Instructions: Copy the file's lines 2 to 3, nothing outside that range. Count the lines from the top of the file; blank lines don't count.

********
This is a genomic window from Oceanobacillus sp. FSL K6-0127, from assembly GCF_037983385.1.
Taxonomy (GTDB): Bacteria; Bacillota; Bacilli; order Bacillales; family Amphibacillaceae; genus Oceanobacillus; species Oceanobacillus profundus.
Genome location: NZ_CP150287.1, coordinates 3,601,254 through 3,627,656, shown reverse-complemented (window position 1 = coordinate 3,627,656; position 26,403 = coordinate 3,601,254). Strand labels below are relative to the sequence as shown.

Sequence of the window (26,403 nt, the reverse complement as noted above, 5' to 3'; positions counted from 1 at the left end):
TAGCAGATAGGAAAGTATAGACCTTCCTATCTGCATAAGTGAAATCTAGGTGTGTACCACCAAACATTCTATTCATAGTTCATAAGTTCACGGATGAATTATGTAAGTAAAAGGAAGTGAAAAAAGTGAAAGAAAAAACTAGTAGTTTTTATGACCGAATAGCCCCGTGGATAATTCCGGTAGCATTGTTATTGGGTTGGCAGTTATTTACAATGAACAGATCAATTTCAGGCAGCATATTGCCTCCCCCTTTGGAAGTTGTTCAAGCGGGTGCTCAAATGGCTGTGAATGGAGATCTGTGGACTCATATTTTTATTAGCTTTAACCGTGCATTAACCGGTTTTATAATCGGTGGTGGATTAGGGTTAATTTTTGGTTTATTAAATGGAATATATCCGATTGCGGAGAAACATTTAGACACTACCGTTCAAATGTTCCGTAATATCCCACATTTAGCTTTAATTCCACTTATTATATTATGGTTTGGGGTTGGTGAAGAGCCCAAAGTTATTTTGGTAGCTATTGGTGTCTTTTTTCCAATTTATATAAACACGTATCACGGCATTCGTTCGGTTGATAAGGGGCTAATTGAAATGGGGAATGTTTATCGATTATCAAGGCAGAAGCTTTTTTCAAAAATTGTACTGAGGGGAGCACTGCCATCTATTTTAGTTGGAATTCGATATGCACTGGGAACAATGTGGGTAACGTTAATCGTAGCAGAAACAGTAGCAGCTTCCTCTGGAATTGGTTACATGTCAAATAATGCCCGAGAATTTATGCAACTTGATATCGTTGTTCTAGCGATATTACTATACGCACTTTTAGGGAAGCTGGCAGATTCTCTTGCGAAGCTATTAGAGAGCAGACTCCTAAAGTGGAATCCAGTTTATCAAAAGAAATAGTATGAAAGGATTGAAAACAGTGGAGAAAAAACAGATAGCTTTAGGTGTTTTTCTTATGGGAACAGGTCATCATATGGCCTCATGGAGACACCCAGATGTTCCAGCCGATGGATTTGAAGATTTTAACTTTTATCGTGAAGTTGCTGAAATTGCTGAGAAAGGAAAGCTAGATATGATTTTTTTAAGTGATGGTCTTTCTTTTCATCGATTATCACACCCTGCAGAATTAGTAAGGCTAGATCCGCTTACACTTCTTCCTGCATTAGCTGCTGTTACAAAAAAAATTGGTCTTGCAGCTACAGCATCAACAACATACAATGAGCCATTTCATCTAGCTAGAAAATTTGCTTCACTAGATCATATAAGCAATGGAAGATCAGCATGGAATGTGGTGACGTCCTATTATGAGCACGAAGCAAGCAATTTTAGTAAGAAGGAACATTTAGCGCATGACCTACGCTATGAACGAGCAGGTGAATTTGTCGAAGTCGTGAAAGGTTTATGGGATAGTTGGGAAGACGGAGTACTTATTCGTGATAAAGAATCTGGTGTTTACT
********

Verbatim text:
Taxonomy (GTDB): Bacteria; Bacillota; Bacilli; order Bacillales; family Amphibacillaceae; genus Oceanobacillus; species Oceanobacillus profundus.
Genome location: NZ_CP150287.1, coordinates 3,601,254 through 3,627,656, shown reverse-complemented (window position 1 = coordinate 3,627,656; position 26,403 = coordinate 3,601,254). Strand labels below are relative to the sequence as shown.